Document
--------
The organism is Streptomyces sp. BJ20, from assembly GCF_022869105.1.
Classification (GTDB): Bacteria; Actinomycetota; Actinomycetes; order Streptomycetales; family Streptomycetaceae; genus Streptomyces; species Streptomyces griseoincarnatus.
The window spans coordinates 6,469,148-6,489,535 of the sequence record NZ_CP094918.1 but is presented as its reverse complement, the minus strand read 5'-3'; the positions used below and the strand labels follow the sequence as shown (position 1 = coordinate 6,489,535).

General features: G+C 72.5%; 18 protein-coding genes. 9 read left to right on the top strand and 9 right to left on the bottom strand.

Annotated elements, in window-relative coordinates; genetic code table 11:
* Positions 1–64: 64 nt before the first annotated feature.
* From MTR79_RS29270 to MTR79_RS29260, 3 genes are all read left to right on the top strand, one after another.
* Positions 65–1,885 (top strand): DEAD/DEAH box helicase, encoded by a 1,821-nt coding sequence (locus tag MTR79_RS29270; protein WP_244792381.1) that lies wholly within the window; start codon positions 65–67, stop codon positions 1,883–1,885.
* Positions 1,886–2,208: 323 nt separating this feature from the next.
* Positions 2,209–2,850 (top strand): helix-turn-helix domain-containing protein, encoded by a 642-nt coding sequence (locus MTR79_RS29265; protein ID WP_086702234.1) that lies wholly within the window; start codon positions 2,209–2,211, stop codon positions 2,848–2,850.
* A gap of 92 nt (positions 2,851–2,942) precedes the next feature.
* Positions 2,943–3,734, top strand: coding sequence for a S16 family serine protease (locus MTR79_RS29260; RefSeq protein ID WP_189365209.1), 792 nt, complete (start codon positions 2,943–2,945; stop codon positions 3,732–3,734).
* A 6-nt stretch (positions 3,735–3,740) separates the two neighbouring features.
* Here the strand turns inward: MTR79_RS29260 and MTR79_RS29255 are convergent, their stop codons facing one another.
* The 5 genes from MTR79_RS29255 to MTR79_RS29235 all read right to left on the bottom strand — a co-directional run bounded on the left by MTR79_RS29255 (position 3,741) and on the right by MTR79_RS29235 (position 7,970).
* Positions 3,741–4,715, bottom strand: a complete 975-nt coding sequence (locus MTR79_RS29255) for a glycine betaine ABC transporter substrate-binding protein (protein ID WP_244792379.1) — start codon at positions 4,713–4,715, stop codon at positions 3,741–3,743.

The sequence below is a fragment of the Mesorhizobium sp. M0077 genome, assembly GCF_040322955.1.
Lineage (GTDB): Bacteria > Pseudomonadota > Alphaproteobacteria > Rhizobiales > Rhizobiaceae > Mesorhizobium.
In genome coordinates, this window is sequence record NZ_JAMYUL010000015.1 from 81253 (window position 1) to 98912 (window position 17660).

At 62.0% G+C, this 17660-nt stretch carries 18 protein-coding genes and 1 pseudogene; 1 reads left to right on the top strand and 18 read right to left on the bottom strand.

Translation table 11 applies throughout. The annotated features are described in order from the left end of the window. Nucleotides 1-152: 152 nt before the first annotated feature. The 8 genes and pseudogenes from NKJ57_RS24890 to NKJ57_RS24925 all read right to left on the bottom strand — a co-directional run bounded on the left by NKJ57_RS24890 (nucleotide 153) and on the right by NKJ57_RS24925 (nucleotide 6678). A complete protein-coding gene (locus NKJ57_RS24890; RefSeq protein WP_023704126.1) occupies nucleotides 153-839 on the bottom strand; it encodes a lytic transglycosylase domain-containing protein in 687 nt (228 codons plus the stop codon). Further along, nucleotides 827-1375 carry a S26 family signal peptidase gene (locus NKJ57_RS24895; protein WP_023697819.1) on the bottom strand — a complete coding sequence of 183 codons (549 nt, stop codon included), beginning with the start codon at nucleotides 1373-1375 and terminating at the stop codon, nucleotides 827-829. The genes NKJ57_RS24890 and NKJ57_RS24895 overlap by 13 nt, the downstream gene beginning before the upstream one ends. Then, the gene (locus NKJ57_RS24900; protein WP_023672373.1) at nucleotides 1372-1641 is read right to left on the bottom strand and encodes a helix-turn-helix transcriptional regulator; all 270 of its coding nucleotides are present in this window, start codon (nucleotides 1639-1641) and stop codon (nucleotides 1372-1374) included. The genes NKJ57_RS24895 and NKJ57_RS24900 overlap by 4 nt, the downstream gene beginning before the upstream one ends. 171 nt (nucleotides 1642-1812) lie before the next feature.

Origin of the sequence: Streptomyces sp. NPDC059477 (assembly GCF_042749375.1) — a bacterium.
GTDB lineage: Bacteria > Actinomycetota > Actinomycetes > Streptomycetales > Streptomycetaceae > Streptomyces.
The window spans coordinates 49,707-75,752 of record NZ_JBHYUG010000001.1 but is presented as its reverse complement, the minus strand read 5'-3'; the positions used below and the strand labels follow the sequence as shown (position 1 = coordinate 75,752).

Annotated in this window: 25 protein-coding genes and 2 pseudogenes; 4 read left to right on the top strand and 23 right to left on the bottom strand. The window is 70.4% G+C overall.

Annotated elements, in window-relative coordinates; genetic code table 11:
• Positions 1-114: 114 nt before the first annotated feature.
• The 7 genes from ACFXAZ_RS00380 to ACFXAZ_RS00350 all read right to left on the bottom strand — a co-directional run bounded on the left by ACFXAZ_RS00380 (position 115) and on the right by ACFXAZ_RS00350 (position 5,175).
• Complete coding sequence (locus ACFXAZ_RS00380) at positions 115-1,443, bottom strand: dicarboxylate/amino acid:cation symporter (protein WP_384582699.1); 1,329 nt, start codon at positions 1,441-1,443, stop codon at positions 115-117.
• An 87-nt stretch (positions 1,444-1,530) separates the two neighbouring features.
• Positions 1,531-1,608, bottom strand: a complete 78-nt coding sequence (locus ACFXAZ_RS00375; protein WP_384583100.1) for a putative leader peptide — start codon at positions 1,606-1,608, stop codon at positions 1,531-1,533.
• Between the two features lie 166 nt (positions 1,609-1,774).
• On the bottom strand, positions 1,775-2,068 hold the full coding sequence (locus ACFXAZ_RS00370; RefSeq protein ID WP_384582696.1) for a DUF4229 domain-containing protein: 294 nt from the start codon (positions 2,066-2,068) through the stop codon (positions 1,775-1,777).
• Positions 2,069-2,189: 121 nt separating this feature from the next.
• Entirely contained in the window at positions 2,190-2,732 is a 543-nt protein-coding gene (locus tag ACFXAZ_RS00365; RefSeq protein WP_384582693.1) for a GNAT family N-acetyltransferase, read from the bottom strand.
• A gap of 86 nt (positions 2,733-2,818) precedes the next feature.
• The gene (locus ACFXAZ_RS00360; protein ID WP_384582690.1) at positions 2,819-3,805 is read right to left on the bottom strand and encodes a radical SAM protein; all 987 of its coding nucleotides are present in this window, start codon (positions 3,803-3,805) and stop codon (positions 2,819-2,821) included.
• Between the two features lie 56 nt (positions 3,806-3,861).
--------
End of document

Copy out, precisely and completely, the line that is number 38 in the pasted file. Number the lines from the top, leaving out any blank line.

• Between the two features lie 56 nt (positions 3,806-3,861).